It will be understood that there are several advantages in using the catheter systems and methods disclosed herein for treating a vascular lesion. For example, the devices (1) can be inserted in arteries or veins of various diameter, (2) provide near-total capture of embolic material, thereby dramatically reducing the risk of distal embolization, (3) accommodate a variety of endovascular instruments, and (4) provide treatment of vascular lesions and emboli protection utilizing one catheter system, thereby obviating the need for device exchange.
Referring now to the drawings, an embodiment of the catheter system for treating a vascular lesion is depicted in
In use, guidewire 10 with balloon occluder 15 in a collapsed state is inserted through an incision on a peripheral artery and advanced to vascular lesion 101 as depicted in
Angioplasty catheter 20 is inserted into lumen 33 of aspiration catheter 30 and advanced to position dilatation balloon 25 over lesion 101 as depicted in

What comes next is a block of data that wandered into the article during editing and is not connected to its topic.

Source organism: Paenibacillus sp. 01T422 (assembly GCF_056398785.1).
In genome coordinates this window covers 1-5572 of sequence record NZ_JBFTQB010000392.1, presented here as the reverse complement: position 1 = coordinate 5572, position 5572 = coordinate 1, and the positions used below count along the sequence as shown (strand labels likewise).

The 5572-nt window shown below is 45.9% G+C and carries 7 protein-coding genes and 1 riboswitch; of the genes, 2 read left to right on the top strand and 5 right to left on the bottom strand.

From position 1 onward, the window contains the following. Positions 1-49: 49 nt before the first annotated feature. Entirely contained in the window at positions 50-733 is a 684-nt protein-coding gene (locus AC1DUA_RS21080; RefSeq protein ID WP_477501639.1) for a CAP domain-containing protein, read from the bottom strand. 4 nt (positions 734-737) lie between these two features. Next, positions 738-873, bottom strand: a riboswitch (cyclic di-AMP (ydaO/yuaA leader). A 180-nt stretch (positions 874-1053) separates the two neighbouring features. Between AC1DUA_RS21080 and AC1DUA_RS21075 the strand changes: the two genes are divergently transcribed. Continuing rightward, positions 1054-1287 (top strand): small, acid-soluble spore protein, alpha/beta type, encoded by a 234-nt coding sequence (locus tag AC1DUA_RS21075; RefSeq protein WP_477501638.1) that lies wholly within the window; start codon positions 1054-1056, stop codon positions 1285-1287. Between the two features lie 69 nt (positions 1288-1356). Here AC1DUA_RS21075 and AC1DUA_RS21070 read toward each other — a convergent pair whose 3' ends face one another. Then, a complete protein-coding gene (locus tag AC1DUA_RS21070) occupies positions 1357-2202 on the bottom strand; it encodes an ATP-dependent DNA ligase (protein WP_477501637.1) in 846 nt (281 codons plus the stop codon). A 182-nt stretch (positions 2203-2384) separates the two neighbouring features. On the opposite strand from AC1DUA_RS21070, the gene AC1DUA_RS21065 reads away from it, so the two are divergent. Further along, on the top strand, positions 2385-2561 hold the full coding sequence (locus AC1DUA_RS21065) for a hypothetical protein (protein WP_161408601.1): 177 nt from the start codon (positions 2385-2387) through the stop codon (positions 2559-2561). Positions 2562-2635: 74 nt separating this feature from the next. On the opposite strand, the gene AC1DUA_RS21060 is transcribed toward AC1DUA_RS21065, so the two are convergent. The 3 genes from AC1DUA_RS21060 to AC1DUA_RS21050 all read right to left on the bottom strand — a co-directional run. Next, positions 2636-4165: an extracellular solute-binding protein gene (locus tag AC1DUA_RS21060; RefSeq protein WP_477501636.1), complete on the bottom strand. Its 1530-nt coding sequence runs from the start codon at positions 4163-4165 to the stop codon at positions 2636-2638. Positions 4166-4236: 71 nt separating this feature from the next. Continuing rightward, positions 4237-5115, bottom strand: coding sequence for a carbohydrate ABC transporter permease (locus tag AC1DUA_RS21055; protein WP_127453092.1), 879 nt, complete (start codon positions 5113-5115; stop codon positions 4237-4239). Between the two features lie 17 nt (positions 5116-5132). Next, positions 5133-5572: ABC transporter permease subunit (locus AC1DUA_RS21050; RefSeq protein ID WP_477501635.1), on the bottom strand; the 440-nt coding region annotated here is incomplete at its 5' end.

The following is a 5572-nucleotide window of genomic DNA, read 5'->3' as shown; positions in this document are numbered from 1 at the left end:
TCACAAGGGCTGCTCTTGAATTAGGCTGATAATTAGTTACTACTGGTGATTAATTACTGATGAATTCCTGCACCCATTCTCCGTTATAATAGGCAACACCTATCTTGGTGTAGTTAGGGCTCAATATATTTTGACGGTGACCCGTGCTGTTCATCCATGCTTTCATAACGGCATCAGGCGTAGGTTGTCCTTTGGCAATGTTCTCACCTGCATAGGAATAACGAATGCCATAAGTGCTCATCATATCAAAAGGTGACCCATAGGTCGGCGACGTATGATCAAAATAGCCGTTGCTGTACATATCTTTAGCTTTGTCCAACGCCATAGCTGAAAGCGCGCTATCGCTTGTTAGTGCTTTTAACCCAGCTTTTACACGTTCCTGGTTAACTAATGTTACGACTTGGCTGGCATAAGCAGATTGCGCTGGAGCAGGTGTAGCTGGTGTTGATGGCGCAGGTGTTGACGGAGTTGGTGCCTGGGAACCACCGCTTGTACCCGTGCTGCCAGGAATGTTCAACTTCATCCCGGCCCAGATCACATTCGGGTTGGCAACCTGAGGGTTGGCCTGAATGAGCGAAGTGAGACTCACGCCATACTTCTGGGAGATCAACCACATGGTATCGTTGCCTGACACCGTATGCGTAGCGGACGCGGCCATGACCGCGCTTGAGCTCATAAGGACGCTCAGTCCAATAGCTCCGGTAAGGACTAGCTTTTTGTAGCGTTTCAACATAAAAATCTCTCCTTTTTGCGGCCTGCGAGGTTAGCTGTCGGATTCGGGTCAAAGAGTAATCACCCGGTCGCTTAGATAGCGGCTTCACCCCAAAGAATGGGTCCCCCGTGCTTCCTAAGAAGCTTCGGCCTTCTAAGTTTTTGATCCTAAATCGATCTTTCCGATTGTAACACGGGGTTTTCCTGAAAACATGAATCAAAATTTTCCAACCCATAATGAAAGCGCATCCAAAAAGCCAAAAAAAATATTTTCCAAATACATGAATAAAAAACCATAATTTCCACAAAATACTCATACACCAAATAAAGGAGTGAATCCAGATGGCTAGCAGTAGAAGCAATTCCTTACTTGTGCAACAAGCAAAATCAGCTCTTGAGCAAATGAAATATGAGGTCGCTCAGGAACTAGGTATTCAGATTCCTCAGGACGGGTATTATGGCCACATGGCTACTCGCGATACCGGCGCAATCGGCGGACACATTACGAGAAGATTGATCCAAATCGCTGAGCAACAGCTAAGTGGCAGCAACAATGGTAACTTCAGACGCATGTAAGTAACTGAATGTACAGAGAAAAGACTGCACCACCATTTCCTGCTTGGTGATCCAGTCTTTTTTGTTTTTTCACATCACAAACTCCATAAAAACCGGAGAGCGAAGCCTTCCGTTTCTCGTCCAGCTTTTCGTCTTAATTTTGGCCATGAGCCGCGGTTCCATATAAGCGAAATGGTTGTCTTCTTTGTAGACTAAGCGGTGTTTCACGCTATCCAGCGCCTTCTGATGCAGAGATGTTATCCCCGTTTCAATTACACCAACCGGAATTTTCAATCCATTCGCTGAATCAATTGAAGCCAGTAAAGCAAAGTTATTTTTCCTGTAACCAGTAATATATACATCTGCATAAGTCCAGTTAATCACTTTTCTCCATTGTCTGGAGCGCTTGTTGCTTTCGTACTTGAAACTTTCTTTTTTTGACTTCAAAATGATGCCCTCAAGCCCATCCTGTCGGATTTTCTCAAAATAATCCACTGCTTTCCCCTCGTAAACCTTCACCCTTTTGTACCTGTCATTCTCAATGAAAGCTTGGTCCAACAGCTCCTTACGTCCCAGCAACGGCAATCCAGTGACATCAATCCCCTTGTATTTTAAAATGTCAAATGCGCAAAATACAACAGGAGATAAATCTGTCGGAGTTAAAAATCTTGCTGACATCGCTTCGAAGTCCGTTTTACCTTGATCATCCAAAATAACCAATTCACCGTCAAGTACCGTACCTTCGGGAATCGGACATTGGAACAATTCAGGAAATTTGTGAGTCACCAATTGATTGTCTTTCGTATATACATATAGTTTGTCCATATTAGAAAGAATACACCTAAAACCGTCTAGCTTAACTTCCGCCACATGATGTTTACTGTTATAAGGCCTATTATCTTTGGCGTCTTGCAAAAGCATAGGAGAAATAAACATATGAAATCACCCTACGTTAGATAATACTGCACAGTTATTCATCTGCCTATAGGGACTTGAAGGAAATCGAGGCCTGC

During angioplasty, inflation of the dilatation balloon often causes fissure of an atheromatous lesion, which commonly includes calcium, cholesterol plaque, and thrombi, thereby liberating embolic debris. After the dilatation balloon is expanded against the atheromatous lesion to re-establish lumenal patency, the dilatation balloon is deflated. Radiopaque contrast agent can be infused through infusion ports 35 to assess the diameter of the vascular lumen under fluoroscopy. Fluid, such as saline or Ringer's lactate solution, is infused through infusion lumens 36 and ports 35 to irrigate the vascular region including the distal end of the angioplasty catheter as shown in
Alternatively, the distal end of angioplasty catheter 20 is withdrawn proximal, into lumen 33 of aspiration catheter 30, in certain cases, prior to irrigation and aspiration as shown in
In use, aspiration catheter 30 and guidewire 10 with balloon occluder 15 in a collapsed state are inserted into a vessel. The guidewire is advanced distal to vascular lesion 101 as depicted in
Alternatively, the distal end of catheter 50 is withdrawn into lumen 33 of aspiration catheter 30 prior to irrigation and aspiration as shown in
In use, prior to inserting support wire 70 into a vessel, balloon occluder 15 is placed in a collapsed state by closing inflation valve 19 as depicted in